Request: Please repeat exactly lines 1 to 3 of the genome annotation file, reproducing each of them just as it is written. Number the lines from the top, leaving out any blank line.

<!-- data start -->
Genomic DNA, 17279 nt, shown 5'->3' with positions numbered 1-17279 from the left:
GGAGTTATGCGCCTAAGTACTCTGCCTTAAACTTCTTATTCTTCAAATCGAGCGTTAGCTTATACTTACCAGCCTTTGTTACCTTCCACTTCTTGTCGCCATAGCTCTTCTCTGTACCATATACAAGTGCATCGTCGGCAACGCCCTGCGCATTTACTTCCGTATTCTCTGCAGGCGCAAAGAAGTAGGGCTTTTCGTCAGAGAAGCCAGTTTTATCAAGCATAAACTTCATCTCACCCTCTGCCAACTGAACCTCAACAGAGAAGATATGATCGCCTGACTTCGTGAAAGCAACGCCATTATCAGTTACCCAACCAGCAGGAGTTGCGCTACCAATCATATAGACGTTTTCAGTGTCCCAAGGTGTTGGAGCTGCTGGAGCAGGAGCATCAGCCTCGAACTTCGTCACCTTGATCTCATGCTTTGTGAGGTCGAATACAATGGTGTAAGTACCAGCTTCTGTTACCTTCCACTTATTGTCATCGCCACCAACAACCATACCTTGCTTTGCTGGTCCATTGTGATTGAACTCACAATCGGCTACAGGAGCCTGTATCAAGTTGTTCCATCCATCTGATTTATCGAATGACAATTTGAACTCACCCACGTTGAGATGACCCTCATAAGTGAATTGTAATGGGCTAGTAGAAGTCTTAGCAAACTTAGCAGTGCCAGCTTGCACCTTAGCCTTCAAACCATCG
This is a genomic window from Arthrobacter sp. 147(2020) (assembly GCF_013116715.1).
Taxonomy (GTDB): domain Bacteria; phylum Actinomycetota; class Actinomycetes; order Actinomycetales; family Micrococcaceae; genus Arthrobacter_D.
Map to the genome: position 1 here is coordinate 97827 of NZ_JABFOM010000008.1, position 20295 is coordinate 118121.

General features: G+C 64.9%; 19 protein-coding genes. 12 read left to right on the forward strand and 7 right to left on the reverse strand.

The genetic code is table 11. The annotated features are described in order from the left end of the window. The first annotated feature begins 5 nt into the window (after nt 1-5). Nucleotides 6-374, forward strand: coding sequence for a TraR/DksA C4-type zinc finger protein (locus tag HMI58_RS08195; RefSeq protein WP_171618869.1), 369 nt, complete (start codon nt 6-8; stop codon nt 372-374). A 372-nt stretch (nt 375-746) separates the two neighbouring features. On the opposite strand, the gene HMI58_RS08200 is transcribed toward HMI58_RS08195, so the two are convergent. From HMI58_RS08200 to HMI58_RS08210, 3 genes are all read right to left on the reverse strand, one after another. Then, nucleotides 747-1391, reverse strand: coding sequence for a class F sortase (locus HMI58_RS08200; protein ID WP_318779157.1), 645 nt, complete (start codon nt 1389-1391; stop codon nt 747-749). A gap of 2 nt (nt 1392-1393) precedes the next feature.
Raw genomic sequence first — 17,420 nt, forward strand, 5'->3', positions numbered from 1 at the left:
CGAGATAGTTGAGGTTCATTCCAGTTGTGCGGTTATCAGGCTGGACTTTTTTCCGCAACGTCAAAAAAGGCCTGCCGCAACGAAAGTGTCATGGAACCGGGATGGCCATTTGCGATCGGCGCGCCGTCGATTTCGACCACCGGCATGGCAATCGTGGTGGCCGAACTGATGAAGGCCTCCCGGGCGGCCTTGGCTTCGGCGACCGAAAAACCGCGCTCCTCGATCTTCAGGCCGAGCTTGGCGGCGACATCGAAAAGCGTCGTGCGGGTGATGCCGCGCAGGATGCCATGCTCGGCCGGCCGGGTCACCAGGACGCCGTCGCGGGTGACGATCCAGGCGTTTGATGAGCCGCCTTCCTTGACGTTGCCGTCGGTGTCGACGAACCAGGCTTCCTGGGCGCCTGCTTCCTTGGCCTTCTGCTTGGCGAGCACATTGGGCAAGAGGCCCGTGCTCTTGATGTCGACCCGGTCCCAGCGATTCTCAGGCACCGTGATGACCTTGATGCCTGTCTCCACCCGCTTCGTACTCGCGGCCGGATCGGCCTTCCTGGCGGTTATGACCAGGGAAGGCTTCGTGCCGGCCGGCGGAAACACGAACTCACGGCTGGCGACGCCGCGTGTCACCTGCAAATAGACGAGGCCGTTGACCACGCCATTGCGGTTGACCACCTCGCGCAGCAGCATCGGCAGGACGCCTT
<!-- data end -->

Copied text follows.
Genomic DNA, 17279 nt, shown 5'->3' with positions numbered 1-17279 from the left:
GGAGTTATGCGCCTAAGTACTCTGCCTTAAACTTCTTATTCTTCAAATCGAGCGTTAGCTTATACTTACCAGCCTTTGTTACCTTCCACTTCTTGTCGCCATAGCTCTTCTCTGTACCATATACAAGTGCATCGTCGGCAACGCCCTGCGCATTTACTTCCGTATTCTCTGCAGGCGCAAAGAAGTAGGGCTTTTCGTCAGAGAAGCCAGTTTTATCAAGCATAAACTTCATCTCACCCTCTGCCAACTGAACCTCAACAGAGAAGATATGATCGCCTGACTTCGTGAAAGCAACGCCATTATCAGTTACCCAACCAGCAGGAGTTGCGCTACCAATCATATAGACGTTTTCAGTGTCCCAAGGTGTTGGAGCTGCTGGAGCAGGAGCATCAGCCTCGAACTTCGTCACCTTGATCTCATGCTTTGTGAGGTCGAATACAATGGTGTAAGTACCAGCTTCTGTTACCTTCCACTTATTGTCATCGCCACCAACAACCATACCTTGCTTTGCTGGTCCATTGTGATTGAACTCACAATCGGCTACAGGAGCCTGTATCAAGTTGTTCCATCCATCTGATTTATCGAATGACAATTTGAACTCACCCACGTTGAGATGACCCTCATAAGTGAATTGTAATGGGCTAGTAGAAGTCTTAGCAAACTTAGCAGTGCCAGCTTGCACCTTAGCCTTCAAACCATCG
This is a genomic window from Arthrobacter sp. 147(2020) (assembly GCF_013116715.1).